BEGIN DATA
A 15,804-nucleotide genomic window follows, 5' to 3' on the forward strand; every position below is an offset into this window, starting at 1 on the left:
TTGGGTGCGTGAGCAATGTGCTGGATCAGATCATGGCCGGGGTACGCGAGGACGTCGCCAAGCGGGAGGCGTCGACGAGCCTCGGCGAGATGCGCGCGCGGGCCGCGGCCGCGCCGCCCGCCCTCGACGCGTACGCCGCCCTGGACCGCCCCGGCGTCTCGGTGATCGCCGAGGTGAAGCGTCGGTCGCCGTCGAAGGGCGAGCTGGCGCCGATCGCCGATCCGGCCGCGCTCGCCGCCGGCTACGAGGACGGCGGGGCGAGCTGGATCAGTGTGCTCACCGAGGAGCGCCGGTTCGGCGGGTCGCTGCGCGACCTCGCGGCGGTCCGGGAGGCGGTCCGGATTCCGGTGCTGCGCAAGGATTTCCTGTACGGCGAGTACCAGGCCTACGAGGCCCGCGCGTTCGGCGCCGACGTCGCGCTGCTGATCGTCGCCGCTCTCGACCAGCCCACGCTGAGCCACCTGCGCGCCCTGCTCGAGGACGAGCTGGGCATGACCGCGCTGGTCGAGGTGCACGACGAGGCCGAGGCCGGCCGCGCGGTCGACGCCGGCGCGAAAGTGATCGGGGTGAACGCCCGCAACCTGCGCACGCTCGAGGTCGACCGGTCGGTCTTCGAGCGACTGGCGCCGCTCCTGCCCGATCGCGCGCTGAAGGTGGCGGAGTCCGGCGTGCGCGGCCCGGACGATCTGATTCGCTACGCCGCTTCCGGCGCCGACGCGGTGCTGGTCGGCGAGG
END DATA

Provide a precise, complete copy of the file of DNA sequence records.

A 15,804-nucleotide genomic window follows, 5' to 3' on the forward strand; every position below is an offset into this window, starting at 1 on the left:
TTGGGTGCGTGAGCAATGTGCTGGATCAGATCATGGCCGGGGTACGCGAGGACGTCGCCAAGCGGGAGGCGTCGACGAGCCTCGGCGAGATGCGCGCGCGGGCCGCGGCCGCGCCGCCCGCCCTCGACGCGTACGCCGCCCTGGACCGCCCCGGCGTCTCGGTGATCGCCGAGGTGAAGCGTCGGTCGCCGTCGAAGGGCGAGCTGGCGCCGATCGCCGATCCGGCCGCGCTCGCCGCCGGCTACGAGGACGGCGGGGCGAGCTGGATCAGTGTGCTCACCGAGGAGCGCCGGTTCGGCGGGTCGCTGCGCGACCTCGCGGCGGTCCGGGAGGCGGTCCGGATTCCGGTGCTGCGCAAGGATTTCCTGTACGGCGAGTACCAGGCCTACGAGGCCCGCGCGTTCGGCGCCGACGTCGCGCTGCTGATCGTCGCCGCTCTCGACCAGCCCACGCTGAGCCACCTGCGCGCCCTGCTCGAGGACGAGCTGGGCATGACCGCGCTGGTCGAGGTGCACGACGAGGCCGAGGCCGGCCGCGCGGTCGACGCCGGCGCGAAAGTGATCGGGGTGAACGCCCGCAACCTGCGCACGCTCGAGGTCGACCGGTCGGTCTTCGAGCGACTGGCGCCGCTCCTGCCCGATCGCGCGCTGAAGGTGGCGGAGTCCGGCGTGCGCGGCCCGGACGATCTGATTCGCTACGCCGCTTCCGGCGCCGACGCGGTGCTGGTCGGCGAGG